Weighing Electrons
Don Herbison-Evans
(donherbisonevans@outlook.com)

I have this silly notion that no-one has actually weighed electrons, and maybe their gravitational mass is not the same as their inertial mass. The Eotvos experiment certainly implies that electrons are subject to gravity, but I thought it would be nice to actually weigh them. Two methods come to mind.

1. Sagging Electrons
Consider a vacuum tube L metres long with an electron gun at one end accelerating an electron beam by some voltage V striking a phosphorescent screen at the other end. If electrons have a gravitational weight proportional to their inertial mass: the beam will sag due to the electrons falling by gravity as they fly from one end of the tube to the other.

The amount of sag can be calculated by noting that the electrons will have an energy of

Ve = (1/2)mv2 joules, where V is in volts
e is the electron charge ≈ 2 x 10-19 coulombs
m is the electron mass ≈ 10-30 kilograms
so that v2 = 2Ve/m
v = (2Ve/m)1/2 metres/second

So the time of flight travelling L metres will be

t = L/v seconds during which it will sag s = (1/2)gt2 metres where g ≈ 10 metres/second2
so that s = (1/2)gL2/v2 = (1/2)gL2/(2Ve/m) = gmL2/(4Ve) If V= 1 Volt, and L = 1 metre: s ≈ 10 x 10-30/(4 x 2 x 10-19) ≈ 10-11 metres Sadly this appears to be too small to detect by conventional methods.

The result varies as the square of the tube length and inversely with the accelerating voltage. The minimum voltage will be determined by the thermal distribution of electron velocities as they leave the cathode of the electron gun.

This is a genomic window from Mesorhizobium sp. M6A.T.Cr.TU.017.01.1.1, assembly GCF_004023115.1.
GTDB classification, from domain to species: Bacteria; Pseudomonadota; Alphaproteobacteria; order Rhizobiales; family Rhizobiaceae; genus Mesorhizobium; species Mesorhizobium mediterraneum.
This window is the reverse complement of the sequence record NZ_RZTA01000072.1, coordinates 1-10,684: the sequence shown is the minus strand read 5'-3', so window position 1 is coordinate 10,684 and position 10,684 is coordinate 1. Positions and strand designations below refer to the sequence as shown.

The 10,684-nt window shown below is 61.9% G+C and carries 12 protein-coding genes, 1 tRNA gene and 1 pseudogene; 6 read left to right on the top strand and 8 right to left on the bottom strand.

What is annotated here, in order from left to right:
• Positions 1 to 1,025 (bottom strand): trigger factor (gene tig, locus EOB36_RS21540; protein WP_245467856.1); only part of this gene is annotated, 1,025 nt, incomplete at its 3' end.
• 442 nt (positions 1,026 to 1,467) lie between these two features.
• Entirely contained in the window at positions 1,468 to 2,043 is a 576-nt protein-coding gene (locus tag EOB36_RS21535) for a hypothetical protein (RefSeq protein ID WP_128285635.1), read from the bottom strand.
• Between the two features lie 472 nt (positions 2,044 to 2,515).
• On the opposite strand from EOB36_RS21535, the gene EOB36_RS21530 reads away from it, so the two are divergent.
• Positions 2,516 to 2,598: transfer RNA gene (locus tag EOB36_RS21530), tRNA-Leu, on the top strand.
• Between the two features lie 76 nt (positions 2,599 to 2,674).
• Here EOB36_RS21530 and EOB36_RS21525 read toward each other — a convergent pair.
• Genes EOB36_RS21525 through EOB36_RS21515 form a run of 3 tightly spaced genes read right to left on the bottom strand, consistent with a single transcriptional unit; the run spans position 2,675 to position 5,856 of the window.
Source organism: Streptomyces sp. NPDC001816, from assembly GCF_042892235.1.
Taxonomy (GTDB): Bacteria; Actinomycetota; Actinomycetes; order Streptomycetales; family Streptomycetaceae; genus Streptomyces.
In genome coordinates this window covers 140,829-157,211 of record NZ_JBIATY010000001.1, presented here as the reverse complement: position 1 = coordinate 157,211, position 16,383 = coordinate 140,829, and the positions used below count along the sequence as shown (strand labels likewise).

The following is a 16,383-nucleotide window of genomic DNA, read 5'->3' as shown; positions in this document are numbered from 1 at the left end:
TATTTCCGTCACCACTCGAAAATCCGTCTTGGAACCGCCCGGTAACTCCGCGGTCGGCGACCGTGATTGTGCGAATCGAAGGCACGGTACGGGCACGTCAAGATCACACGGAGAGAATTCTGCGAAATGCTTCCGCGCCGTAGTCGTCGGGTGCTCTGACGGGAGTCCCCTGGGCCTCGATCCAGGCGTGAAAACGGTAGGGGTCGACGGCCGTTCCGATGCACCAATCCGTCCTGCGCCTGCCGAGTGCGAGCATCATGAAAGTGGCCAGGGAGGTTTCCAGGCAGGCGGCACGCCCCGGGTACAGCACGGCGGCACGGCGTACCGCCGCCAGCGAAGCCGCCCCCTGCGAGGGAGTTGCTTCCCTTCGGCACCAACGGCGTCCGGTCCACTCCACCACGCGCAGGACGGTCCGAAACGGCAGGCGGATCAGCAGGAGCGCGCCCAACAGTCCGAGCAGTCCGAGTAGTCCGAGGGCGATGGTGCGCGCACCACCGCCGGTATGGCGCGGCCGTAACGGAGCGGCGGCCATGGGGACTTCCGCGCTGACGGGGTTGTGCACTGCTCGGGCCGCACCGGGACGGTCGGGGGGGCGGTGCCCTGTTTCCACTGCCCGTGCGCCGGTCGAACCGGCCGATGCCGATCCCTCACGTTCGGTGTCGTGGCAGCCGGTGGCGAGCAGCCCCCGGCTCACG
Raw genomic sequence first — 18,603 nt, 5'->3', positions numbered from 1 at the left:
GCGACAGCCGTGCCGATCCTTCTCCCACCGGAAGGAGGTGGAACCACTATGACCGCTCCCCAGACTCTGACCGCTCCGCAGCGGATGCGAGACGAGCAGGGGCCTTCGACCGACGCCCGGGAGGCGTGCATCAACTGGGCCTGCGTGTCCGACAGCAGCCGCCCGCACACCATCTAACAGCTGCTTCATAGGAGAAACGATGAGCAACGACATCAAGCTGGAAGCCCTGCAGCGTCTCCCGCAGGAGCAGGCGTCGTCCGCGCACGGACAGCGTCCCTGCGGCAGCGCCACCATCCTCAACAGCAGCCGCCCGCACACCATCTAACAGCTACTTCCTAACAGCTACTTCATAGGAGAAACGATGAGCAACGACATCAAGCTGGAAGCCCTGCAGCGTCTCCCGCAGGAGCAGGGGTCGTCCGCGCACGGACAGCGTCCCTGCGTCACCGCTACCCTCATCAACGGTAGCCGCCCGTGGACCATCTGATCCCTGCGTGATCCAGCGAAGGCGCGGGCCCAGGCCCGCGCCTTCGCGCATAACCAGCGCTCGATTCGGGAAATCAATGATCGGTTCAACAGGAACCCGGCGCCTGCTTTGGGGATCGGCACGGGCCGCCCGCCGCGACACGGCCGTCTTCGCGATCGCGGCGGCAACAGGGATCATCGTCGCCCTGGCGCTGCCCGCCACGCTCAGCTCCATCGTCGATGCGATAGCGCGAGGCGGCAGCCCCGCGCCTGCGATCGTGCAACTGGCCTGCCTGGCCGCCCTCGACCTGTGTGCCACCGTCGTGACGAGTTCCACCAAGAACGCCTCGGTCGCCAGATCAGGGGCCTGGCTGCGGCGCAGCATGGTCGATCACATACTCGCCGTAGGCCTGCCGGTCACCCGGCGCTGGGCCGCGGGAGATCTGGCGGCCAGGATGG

If the cathode temperature is T Kelvin, the electrons will have a range of velocities about a median which is the equivalent of a voltage Vc where

eVc = k.T where k = Boltzmann's constant = 1.3806488×10-23 J/K so that Vc = kT/e For a cathode temperature of say 500 K Vc ≈ 1.4 x 10-23 x 500/(2 x 10-19) ≈ 0.035 Volt So if we dropped the voltage to say 0.1 Volt and lengthened the tube to 1 Kilometre, the sag of the electron beam would become s ≈ 10-11.106/0.1 = 0.1 mm The curvature of the electron beam by the magnetic field of the earth can be minimised by aligning the tube along the local field lines of force, and shielding it with mu-metal.

These considerations suggest that this way of determining the weight of electrons may just be on the limit of feasibility, but would require the building of extensive and expensive apparatus.

2. Quantitative Chemistry
For the general case, consider the conversion of molecule S with molecular mass 'S' Daltons into a molecule T with molecular mass 'T' Daltons. Let 's' be the number of electrons in S, and 't' be the number electrons in T. Let 'e' be the mass of an electron in Daltons. Then if electrons have gravitational weight: then 1 gram of T will be produced from S/T grams of S. If electrons have no gravitational weight: (S-se) grams of S will produce (T-te) grams of T. So S/T grams of S will produce either one gram of T if electrons have weight, or if electrons have no weight: then S/T grams of S will produce

(S/T).(T-te)/(S-se) grams of T.

If x is the difference in weight of product T from S/T grams of S

1+x = (S/T).(T-te)/(S-se)
   = (1-te/T)/(1-se/S)
   ≈ (1-te/T)(1+se/S)